So they changed their policies to emphasize education levels rather than family connections. That worked better, but not well enough. In many cases it produced taxi drivers or welfare recipients with doctoral degrees. Economists had predicted that people with higher degrees would be more flexible than those without them and would readily adapt to whatever conditions they encountered. Not so. It turned out to be important to make sure that the specific skills of the immigrant matched the skills needed by employers. And it was no less important that the immigrant be fluent in the host country language. Interestingly, immigrants with strong technical skills in high demand--even if they were below the four-year degree level--did just as well or better than those with four year or higher degrees whose skills were not in high demand or who did not speak the native language well. It also turned out that immigrants with strong relevant skills who brought in other family members with strong relevant skills did a lot better than those who had strong relevant skills themselves but whose other family members were lacking in such skills.
Years earlier, the Canadians had developed a system of making immigration decisions on individual applications based on the number of points they accumulated on their point system. The Australians adopted that system. Both countries conducted extensive research on the characteristics of the immigrants and the experiences of those immigrants in their economy. It was that data that produced the kinds of findings I just shared with you. These data systems have enabled both countries to continually fine tune their systems, changing their policies to select immigrants who, based on their research, have the best chance of succeeding in the Australian and Canadian economies and the smallest chance of turning into welfare recipients.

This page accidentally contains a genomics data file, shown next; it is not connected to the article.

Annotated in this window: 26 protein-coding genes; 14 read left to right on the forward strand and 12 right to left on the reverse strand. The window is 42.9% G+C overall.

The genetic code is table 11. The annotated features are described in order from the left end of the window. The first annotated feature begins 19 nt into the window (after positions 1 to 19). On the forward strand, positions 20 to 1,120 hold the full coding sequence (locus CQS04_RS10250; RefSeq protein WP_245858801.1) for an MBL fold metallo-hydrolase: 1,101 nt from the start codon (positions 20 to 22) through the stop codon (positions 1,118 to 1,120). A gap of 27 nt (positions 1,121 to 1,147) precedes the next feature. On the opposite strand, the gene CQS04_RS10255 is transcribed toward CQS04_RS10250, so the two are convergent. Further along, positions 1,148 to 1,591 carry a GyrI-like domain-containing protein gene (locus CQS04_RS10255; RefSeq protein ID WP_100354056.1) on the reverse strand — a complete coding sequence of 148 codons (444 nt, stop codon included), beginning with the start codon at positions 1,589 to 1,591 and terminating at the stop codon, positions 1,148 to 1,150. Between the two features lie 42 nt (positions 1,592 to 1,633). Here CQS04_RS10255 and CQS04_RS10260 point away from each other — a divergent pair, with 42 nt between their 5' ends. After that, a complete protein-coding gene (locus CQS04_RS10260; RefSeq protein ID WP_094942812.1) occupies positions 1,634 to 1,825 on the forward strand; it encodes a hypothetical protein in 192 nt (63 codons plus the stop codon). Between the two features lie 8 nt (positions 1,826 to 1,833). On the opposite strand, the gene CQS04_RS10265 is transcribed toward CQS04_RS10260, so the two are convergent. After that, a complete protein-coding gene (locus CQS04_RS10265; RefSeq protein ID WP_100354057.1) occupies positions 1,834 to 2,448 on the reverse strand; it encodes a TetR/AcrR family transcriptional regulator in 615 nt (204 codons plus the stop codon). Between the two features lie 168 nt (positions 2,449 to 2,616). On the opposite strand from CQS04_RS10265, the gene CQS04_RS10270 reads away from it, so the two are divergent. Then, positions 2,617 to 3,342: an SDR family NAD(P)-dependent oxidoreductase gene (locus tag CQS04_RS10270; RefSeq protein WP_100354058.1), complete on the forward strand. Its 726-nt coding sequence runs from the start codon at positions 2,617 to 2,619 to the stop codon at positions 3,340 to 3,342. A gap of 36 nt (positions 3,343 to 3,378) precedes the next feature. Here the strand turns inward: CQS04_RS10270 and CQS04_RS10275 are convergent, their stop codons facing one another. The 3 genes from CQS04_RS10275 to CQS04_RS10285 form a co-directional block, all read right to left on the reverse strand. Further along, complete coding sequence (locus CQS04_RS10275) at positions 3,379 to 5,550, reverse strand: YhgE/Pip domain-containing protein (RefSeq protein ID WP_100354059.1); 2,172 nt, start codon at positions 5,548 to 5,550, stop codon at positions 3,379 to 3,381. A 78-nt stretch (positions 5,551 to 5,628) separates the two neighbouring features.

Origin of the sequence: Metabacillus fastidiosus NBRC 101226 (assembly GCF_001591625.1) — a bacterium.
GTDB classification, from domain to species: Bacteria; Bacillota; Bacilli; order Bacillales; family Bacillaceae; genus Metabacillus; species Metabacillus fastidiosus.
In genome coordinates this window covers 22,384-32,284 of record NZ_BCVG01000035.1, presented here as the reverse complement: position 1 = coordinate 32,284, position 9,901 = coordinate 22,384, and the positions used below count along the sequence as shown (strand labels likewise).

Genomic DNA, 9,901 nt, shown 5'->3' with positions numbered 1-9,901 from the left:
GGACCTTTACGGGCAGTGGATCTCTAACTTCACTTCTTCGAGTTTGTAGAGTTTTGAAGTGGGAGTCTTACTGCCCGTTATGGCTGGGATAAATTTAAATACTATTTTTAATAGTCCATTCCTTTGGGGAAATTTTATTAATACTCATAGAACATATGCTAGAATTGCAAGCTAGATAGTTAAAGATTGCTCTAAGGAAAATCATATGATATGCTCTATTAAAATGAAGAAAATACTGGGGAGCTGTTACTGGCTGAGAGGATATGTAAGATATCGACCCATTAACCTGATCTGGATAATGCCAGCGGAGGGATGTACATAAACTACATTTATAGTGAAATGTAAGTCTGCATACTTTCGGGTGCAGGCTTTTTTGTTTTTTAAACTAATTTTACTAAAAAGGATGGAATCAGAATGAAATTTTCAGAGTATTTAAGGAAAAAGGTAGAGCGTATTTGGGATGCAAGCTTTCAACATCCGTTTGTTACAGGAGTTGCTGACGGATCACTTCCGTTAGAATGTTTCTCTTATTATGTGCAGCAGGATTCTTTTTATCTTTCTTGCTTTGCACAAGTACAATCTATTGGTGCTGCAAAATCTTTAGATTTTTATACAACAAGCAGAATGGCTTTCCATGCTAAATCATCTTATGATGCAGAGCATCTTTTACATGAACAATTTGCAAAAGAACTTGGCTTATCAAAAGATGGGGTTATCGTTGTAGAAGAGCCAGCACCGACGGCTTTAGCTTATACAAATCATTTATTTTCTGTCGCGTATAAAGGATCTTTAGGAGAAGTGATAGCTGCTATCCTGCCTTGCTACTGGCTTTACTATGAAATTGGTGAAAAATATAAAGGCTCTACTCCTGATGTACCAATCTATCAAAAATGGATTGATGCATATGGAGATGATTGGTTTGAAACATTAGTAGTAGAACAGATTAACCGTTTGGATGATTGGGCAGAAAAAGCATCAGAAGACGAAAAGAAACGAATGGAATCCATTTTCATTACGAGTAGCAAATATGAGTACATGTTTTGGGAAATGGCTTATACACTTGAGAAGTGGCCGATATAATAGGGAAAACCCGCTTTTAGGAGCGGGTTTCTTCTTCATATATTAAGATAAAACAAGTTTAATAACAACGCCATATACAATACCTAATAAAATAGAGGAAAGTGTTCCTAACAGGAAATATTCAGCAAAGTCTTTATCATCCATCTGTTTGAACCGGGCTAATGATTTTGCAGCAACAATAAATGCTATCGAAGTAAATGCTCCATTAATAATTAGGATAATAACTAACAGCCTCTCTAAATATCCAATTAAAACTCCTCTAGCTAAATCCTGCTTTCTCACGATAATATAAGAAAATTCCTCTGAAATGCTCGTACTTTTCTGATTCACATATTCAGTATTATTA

Ray calls such a system Value-Added Immigration. That is, I think, a good name. It is based on an estimate of the value that the immigrant will be able to add to the services he or she renders and the products that he or she makes. The stronger that person's education and the stronger the skills, the more value that person can add to the economy. In this sense a Value-Added Immigration policy contributes to a Value-Added economic strategy, a competitive strategy based on the value that the entire national workforce can add to the products it makes and services it renders. A century ago, it was enough to bring in people with strong backs and willing hands. In today's world, though, that is no longer enough.